• would like to see this done with HP, they are known to have whitelists for pcie cards
  • This is pathetic really. Posted via the Windows Central App for Android
  • I thought the same thing. Why on earth spend that kind of money and then have to turn around and replace the radio card? 
  • Dell can replace a new card in warranty period.
  • It is. For all that WC hypes and supports this particular laptop, I thought better of it. I wouldn't buy a model of which I know it has wifi problems by design.
  • Many of Dell users in India suffered from this problem. Me too.
    I've Dell Inspiron 5000 series laptop.
  • You can get one for 12 bucks at ebay http://rover.ebay.com/rover/1/711-53200-19255-0/1?ff3=4&pub=5575095911&t... you don't mind a new pull.
  • I installed this same card in my Yoga 2 Pro because the Yoga came with only a bg card. Now I have ac connectivity on my machine.
  • I agree there should be a decent Wi-Fi card to begin with, but regardless this is a nice, easy to follow how-to article.
     
  • Unless you have a ******* OEM like Lenovo. My thinkpad Helix didn't get reliable wifi  5ghz drivers in Windows 8.1 for almost a year. A $30 solution to put a Wireless AC card in right? Not with a QVL in the BIOS, it wont boot without the listed approved device. Never buying Lenovo again, worst driver support I've experienced from any vendor.
  • I also faced the same Wi-Fi problem since first day in Dell Inspiron 5559 and it has intel DualBand Wireless 3160. My dealer installed CISCO PEA,LEAP MODULE drivers. That's work.
  • Ehhh, what about the antennas by the screen! Ain't that supposed to be the reception problem? I do know the wireless card counts as an upgrade adding features, but how does this improve reception without touching the screen antennas? Reception power thru the features in the radio?
  • It's not just about new XPS series only. As I found this problem in Vostro, Insipiron models as well, and all of them had Dell's DW1705 card.
  • Some Dell accounting drone saved 50cents on the bills of materials specifying a PoS card
  • why not just use warranty?
  • I just got one of these, and I must be lucky, this thing is amazing.
  • I think it's very important to state not to switch the wireless antenna cables around by accident as this might cause damage to the wireless card itself. Black has to connect to auxiliary while white has to connect to main.
  • The only problem I have with wireless on my XPS 13 is sometimes when it wakes from sleep it is in airplane mode. It is inconvienient to switch it on, but it is not that big of a issue.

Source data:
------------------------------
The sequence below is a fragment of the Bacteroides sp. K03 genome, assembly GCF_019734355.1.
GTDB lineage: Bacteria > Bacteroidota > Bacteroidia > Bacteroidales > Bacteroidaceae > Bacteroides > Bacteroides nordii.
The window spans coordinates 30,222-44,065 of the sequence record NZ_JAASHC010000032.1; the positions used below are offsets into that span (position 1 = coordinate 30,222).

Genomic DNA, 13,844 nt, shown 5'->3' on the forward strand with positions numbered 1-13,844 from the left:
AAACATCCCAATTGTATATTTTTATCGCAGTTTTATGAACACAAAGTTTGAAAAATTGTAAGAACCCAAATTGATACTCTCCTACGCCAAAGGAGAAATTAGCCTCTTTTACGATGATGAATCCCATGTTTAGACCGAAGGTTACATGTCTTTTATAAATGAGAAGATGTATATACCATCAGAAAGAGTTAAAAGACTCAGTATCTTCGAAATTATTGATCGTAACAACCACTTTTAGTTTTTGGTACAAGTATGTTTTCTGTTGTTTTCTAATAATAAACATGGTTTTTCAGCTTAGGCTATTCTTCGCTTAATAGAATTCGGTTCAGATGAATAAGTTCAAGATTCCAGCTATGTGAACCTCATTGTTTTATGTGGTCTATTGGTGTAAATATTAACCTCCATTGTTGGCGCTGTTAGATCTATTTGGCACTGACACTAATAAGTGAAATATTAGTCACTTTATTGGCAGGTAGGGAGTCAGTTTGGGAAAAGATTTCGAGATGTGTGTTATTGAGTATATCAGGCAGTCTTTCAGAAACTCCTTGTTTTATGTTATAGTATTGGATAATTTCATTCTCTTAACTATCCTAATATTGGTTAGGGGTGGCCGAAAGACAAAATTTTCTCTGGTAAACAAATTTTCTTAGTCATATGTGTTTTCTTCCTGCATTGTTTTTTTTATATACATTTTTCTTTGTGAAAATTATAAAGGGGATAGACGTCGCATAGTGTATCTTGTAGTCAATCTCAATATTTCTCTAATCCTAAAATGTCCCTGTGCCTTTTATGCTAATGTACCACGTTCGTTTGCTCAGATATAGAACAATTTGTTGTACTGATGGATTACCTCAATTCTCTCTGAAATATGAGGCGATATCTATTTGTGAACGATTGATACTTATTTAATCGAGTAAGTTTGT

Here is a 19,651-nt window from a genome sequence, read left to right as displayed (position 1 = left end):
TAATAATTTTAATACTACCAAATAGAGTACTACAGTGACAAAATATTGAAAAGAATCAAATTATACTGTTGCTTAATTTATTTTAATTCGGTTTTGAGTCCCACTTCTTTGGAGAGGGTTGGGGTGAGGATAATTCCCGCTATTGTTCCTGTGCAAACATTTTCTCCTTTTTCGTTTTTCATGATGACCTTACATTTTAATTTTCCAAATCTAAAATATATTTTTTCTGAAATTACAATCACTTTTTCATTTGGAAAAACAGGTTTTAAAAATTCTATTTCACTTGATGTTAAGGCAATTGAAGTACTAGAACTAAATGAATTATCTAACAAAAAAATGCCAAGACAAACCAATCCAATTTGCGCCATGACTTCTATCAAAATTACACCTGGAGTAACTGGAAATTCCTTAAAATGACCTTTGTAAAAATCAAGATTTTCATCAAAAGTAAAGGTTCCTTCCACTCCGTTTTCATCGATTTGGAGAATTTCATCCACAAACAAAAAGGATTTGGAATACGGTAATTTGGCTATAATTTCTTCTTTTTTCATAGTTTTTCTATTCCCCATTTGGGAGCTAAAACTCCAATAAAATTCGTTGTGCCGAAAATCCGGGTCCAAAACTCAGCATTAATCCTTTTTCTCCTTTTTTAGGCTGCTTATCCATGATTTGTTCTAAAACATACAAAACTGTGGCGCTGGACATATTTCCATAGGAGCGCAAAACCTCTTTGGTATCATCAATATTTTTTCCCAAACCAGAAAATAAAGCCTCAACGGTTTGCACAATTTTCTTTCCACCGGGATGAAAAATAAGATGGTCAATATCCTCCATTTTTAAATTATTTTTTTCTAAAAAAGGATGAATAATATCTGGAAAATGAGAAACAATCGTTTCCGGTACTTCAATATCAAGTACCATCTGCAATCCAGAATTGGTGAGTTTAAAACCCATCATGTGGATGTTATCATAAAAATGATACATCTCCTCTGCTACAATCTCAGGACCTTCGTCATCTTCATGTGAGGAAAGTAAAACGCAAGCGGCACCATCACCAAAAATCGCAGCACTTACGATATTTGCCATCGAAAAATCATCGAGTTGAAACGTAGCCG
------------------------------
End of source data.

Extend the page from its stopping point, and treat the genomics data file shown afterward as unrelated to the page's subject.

• I am a huge fan of the XPS 13 (my daily driver since about 18 months). I also had the WiFi-issues. Dell replaced the WiFi module which didn't help. Also a complete re-install of Windows 10 didn't help. I constantly had bluescreens when I was using WiFi. I recently replaced the WiFi card with an Intel Dual Band Wireless-AC 7265 (M.2 (PCIe), 866Mbit/s) and now, everything is working perfectly again.
  • There's a workaround for that, you need to turn off the option "let windows turn the device off for power saving" and in the device manager, you edit advanced settings for the card and use the highest throughput available.   It will not fix but will make much better the connection.
  • Everytime I open a Dell PC the more I love my PC.
  • just replaced mine too. White cable was a pain to reattach. Mine is still a bit loose but seems to be holding. Those who swapped it, was it a pain to snap back in?
  • Nice How To Cale!
    I did the same for my Dell XPS....AIO 2720 Touch though
  • Another dell pc with a crap WiFi card...nice
  • Typing this on my XPS 13. Wondering if this fix would also help with the wifi vs cabled connection (via usb-c adaptor) issue I have. Basically if I have a cabled connection plugged in and wifi on nothing really works right. I turn wifi off and it's great.
  • Remember if you ever need service or worse, have to send it back to Dell for repair they will ask you to put all the hardware back to shipping condition. Second remember that the idiotic Killer wifi card does some rather deep software installs in your system and best practice would be to remove those. All Dell's business stuff uses Intel Wifi cards. They do an incredible disrespect to consumers by cheaping out on such a low cost part. Killer should be rebranded Dead. Just junk.
  • Non-working wifi is not a 'small complaint ' it's a pretty serious problem
  • I did this on my first gen XPS 13 with an Intel 8260 and it made a huge difference. The original card did not like Hyper V at all.